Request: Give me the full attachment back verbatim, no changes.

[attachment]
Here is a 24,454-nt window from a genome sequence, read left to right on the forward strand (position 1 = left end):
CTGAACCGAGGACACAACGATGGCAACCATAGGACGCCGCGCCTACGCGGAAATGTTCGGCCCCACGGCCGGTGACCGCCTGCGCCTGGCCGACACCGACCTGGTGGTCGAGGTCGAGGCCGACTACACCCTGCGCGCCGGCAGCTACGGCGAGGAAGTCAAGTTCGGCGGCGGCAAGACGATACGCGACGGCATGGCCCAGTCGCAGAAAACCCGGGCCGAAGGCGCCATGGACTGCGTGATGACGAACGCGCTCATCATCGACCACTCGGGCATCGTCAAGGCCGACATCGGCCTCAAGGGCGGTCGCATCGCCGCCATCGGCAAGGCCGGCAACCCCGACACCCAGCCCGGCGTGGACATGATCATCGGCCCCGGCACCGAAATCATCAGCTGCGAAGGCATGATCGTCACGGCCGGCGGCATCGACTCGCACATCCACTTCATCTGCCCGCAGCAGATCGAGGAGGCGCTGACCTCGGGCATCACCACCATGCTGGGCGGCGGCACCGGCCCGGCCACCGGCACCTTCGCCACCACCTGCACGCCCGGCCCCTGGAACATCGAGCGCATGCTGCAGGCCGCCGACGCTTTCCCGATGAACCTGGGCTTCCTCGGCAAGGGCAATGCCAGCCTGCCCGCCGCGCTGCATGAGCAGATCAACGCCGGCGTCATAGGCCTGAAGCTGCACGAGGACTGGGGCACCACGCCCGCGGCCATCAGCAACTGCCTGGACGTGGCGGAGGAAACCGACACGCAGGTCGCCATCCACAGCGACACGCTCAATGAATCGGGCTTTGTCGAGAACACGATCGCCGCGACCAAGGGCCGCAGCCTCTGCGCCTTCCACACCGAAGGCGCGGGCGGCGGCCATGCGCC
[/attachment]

Here is a 24,454-nt window from a genome sequence, read left to right on the forward strand (position 1 = left end):
CTGAACCGAGGACACAACGATGGCAACCATAGGACGCCGCGCCTACGCGGAAATGTTCGGCCCCACGGCCGGTGACCGCCTGCGCCTGGCCGACACCGACCTGGTGGTCGAGGTCGAGGCCGACTACACCCTGCGCGCCGGCAGCTACGGCGAGGAAGTCAAGTTCGGCGGCGGCAAGACGATACGCGACGGCATGGCCCAGTCGCAGAAAACCCGGGCCGAAGGCGCCATGGACTGCGTGATGACGAACGCGCTCATCATCGACCACTCGGGCATCGTCAAGGCCGACATCGGCCTCAAGGGCGGTCGCATCGCCGCCATCGGCAAGGCCGGCAACCCCGACACCCAGCCCGGCGTGGACATGATCATCGGCCCCGGCACCGAAATCATCAGCTGCGAAGGCATGATCGTCACGGCCGGCGGCATCGACTCGCACATCCACTTCATCTGCCCGCAGCAGATCGAGGAGGCGCTGACCTCGGGCATCACCACCATGCTGGGCGGCGGCACCGGCCCGGCCACCGGCACCTTCGCCACCACCTGCACGCCCGGCCCCTGGAACATCGAGCGCATGCTGCAGGCCGCCGACGCTTTCCCGATGAACCTGGGCTTCCTCGGCAAGGGCAATGCCAGCCTGCCCGCCGCGCTGCATGAGCAGATCAACGCCGGCGTCATAGGCCTGAAGCTGCACGAGGACTGGGGCACCACGCCCGCGGCCATCAGCAACTGCCTGGACGTGGCGGAGGAAACCGACACGCAGGTCGCCATCCACAGCGACACGCTCAATGAATCGGGCTTTGTCGAGAACACGATCGCCGCGACCAAGGGCCGCAGCCTCTGCGCCTTCCACACCGAAGGCGCGGGCGGCGGCCATGCGCC